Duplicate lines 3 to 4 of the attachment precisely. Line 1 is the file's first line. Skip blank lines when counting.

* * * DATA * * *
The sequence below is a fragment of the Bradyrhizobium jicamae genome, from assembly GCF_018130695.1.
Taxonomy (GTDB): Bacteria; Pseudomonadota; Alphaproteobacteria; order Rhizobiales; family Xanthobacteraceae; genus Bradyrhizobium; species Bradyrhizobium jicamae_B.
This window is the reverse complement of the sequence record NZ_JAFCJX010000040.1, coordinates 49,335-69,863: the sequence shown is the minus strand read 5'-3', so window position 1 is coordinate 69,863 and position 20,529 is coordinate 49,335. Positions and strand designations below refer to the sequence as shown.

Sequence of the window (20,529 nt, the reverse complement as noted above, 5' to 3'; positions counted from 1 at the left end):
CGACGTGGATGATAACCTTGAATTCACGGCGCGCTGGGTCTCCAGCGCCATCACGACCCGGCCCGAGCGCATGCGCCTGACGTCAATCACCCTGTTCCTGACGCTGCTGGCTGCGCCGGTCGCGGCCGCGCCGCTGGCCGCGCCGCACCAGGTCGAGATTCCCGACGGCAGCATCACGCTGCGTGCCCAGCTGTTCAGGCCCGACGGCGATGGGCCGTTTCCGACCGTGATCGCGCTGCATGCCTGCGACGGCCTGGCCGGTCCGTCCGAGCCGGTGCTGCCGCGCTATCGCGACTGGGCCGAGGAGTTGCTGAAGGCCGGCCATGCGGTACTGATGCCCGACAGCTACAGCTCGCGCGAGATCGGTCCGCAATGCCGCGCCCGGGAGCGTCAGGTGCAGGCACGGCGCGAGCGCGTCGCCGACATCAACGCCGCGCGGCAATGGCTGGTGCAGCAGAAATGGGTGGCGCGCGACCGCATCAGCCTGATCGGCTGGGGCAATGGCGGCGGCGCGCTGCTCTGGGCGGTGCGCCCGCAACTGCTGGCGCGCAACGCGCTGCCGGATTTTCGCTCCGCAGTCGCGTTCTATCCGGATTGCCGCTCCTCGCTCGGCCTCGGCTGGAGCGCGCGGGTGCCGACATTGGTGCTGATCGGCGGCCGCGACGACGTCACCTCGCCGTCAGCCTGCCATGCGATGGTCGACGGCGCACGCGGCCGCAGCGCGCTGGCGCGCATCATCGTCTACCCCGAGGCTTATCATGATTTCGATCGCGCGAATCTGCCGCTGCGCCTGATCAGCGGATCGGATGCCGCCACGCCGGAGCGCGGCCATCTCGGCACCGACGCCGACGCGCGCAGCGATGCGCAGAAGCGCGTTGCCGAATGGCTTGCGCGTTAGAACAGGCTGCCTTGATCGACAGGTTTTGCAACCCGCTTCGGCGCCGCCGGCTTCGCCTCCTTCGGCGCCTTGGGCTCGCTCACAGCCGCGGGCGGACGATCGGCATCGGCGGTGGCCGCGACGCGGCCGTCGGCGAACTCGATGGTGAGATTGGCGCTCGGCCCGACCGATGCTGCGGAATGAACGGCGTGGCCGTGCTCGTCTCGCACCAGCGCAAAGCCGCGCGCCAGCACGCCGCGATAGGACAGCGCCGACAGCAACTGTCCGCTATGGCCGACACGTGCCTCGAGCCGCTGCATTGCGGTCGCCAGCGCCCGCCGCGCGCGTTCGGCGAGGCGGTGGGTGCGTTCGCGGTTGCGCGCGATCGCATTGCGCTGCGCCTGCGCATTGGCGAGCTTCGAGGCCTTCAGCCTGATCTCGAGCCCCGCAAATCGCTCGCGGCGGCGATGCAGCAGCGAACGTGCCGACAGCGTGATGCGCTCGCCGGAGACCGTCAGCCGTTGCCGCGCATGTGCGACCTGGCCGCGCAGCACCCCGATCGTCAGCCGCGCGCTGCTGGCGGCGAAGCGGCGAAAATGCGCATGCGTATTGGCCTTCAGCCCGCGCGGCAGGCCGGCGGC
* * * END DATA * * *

This window is the reverse complement of the sequence record NZ_JAFCJX010000040.1, coordinates 49,335-69,863: the sequence shown is the minus strand read 5'-3', so window position 1 is coordinate 69,863 and position 20,529 is coordinate 49,335. Positions and strand designations below refer to the sequence as shown.

Sequence of the window (20,529 nt, the reverse complement as noted above, 5' to 3'; positions counted from 1 at the left end):